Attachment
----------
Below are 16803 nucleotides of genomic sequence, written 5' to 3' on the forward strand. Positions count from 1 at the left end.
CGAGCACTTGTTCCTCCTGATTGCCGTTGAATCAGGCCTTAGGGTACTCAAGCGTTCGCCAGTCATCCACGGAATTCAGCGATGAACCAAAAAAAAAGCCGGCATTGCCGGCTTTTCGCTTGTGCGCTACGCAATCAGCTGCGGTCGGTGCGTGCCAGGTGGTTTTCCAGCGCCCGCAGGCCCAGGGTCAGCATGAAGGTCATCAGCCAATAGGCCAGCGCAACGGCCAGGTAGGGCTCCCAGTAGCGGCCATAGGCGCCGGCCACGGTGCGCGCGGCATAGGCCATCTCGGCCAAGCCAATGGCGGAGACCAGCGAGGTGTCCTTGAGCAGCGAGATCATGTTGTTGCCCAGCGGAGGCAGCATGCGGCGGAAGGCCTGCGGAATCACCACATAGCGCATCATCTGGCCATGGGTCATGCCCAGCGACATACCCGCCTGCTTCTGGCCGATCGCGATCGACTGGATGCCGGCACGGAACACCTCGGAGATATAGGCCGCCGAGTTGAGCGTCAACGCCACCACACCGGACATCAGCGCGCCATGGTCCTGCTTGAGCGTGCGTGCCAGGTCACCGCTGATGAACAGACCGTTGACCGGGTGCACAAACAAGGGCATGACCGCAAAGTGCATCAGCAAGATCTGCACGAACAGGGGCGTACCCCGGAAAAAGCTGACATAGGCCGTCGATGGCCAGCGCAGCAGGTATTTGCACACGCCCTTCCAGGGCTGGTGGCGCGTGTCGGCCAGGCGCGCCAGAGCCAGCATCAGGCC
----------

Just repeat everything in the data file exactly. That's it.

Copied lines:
Below are 16803 nucleotides of genomic sequence, written 5' to 3' on the forward strand. Positions count from 1 at the left end.
CGAGCACTTGTTCCTCCTGATTGCCGTTGAATCAGGCCTTAGGGTACTCAAGCGTTCGCCAGTCATCCACGGAATTCAGCGATGAACCAAAAAAAAAGCCGGCATTGCCGGCTTTTCGCTTGTGCGCTACGCAATCAGCTGCGGTCGGTGCGTGCCAGGTGGTTTTCCAGCGCCCGCAGGCCCAGGGTCAGCATGAAGGTCATCAGCCAATAGGCCAGCGCAACGGCCAGGTAGGGCTCCCAGTAGCGGCCATAGGCGCCGGCCACGGTGCGCGCGGCATAGGCCATCTCGGCCAAGCCAATGGCGGAGACCAGCGAGGTGTCCTTGAGCAGCGAGATCATGTTGTTGCCCAGCGGAGGCAGCATGCGGCGGAAGGCCTGCGGAATCACCACATAGCGCATCATCTGGCCATGGGTCATGCCCAGCGACATACCCGCCTGCTTCTGGCCGATCGCGATCGACTGGATGCCGGCACGGAACACCTCGGAGATATAGGCCGCCGAGTTGAGCGTCAACGCCACCACACCGGACATCAGCGCGCCATGGTCCTGCTTGAGCGTGCGTGCCAGGTCACCGCTGATGAACAGACCGTTGACCGGGTGCACAAACAAGGGCATGACCGCAAAGTGCATCAGCAAGATCTGCACGAACAGGGGCGTACCCCGGAAAAAGCTGACATAGGCCGTCGATGGCCAGCGCAGCAGGTATTTGCACACGCCCTTCCAGGGCTGGTGGCGCGTGTCGGCCAGGCGCGCCAGAGCCAGCATCAGGCC